Many companies still use software with monolithic architectures in their backend. Having such an architecture can derive at having a hard time scaling fast enough. The market requires agile software changes, quick delivery, and the correct structure to support this. As a result, several companies are not keeping up with the market IT needs. That’s why you should start thinking about using Microservices; to stay competitive.
For example, let’s say that your dev team works at a bank. Then, the consumer department requests to deliver an online survey. If you come back saying your devs need a month to deploy this simple change, then you probably need to change to using Microservices.
The fact is monolithic architecture does not promote short release times for modern applications. Moreover, many of the devices are mobile now, and it is not just desktops or laptops as it was a few years back. Additionally, the market considers as its stakeholders not only lines of business (LOB) but also the application end-users.
Take a look at these numbers. By 2020, the world will have:
- Four billion connected people
- Twenty five+ million apps usage
- Fifty-two hundred GB of data for every person
To start thinking about using microservices is just the beginning of being able to cope with those data usage numbers. Please read on to find out about some key concepts and more benefits.
Monolithic vs. Microservices
The term monolithic means it is a centralized model used to create applications tied to a single codebase. The code has to be updated whenever your devs try to add a new feature. As a result, it cannot scale to a specific service without scaling up the whole thing, thus leading to huge costs.
In contrast, Microservices break down applications into smaller processes that work separately from each other. This approach allows expanded modularity, making applications easier to develop, deploy, and maintain.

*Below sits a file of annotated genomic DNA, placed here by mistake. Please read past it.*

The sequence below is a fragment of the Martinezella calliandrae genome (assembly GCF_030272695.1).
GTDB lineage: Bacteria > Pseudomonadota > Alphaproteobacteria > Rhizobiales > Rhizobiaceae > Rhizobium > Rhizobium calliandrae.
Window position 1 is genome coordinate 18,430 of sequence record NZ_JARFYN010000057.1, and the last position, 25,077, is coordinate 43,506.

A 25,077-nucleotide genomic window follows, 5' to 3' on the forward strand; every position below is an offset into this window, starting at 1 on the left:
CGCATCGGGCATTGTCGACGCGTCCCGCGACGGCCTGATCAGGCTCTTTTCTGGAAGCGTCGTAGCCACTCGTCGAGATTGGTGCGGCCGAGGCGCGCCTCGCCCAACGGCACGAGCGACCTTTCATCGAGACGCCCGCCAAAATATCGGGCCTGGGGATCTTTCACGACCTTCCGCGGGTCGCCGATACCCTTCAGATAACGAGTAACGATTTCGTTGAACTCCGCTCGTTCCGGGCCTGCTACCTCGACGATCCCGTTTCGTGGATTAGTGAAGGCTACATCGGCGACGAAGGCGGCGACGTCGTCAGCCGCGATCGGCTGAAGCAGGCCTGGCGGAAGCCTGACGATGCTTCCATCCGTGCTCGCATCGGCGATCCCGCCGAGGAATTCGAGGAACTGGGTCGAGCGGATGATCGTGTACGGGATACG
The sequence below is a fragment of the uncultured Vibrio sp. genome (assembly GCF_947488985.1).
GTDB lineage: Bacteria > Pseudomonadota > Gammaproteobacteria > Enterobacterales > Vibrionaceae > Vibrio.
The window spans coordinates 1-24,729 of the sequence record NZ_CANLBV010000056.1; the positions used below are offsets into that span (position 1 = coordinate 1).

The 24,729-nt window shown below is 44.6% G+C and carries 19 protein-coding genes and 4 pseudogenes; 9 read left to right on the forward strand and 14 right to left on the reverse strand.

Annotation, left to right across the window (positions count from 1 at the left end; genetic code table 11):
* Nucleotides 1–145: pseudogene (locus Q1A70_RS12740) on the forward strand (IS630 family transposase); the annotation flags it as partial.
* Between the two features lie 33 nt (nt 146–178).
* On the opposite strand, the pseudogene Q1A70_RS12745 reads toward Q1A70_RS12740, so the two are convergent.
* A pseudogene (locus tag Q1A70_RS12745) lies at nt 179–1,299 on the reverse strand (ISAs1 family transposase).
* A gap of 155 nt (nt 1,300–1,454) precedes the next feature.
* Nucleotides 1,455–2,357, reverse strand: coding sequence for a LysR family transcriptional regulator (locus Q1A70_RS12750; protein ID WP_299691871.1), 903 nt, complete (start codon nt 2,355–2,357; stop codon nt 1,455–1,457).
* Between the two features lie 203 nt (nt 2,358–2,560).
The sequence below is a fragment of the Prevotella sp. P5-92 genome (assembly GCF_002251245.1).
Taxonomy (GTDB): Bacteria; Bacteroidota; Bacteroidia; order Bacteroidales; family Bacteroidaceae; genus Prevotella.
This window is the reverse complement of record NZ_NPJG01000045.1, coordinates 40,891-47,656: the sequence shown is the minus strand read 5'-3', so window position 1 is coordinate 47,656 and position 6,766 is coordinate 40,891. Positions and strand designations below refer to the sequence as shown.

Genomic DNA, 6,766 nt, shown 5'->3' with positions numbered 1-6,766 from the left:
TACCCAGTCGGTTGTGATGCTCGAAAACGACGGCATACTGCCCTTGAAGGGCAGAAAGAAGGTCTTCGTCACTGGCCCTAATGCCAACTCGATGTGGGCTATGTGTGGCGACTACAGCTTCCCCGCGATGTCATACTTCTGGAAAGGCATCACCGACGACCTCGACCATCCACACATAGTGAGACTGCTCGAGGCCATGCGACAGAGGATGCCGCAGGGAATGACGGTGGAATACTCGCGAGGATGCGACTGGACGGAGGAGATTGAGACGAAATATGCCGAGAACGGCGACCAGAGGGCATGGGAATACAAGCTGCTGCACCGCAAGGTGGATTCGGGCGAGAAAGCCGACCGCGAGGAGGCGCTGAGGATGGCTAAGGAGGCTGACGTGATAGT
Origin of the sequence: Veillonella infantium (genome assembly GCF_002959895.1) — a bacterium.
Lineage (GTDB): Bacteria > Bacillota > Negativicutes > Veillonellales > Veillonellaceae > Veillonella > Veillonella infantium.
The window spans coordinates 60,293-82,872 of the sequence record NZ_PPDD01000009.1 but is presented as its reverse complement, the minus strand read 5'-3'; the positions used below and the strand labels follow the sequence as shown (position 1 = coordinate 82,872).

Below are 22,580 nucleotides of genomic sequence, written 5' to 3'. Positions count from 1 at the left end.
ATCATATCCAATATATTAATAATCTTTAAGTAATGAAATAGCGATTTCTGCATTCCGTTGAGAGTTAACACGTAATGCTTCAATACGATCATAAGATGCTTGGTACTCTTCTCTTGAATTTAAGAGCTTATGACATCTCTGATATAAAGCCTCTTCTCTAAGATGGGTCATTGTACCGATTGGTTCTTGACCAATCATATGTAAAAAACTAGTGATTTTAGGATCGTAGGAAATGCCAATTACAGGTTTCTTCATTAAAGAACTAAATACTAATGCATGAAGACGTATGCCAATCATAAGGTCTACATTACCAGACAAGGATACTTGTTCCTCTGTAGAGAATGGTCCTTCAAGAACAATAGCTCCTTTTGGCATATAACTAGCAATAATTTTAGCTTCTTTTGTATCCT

Many companies struggle to know upfront what array of devices they will support, thus have scaling problems. Microservices are great for scaling because it provides these principles:
Microservices can make applications device agnostic. Hence, they enable the development that provides a consistent UX. Many of the major companies using IT have already adopted Microservices. They and are enjoying scalable software systems that allow them to offer a great UX. For instance, names such as PayPal, Amazon, eBay, Walmart, and Twitter, to name a few.
Five Advantages of Microservices
In general, there are five main advantages from a business standpoint:
- Enhanced Resiliency
- Faster time to market
- Increased Return On Investment (ROI)
- Reduced Total Cost Of Ownership (TCO)
- Continuous Delivery
With the improved resiliency and scalability, even if you bring down several blocks of your systems to introduce a new feature, your end-users won’t notice it. Since each service is a loosely-coupled component, you don’t have to scale the entire application. Furthermore, each service can use its language or framework while still being able to communicate with other parts of your program.
Going further, Continuous Delivery is a critical advantage to meet ROI and have a fast time to market. Not only downtime is reduced, but also infrastructure costs. By decoupling services, you don’t necessarily have to operate on expensive machines; even x86 machines can do the work.
In summary, even if your company is not the size of big companies, you can enjoy many benefits. Microservices can indeed help you keep up with the expectations of the market. Last but not least, the final aspects to take into account for a successful usage are: be equipped for quick provisioning, have robust monitoring, and to embrace DevOps culture.
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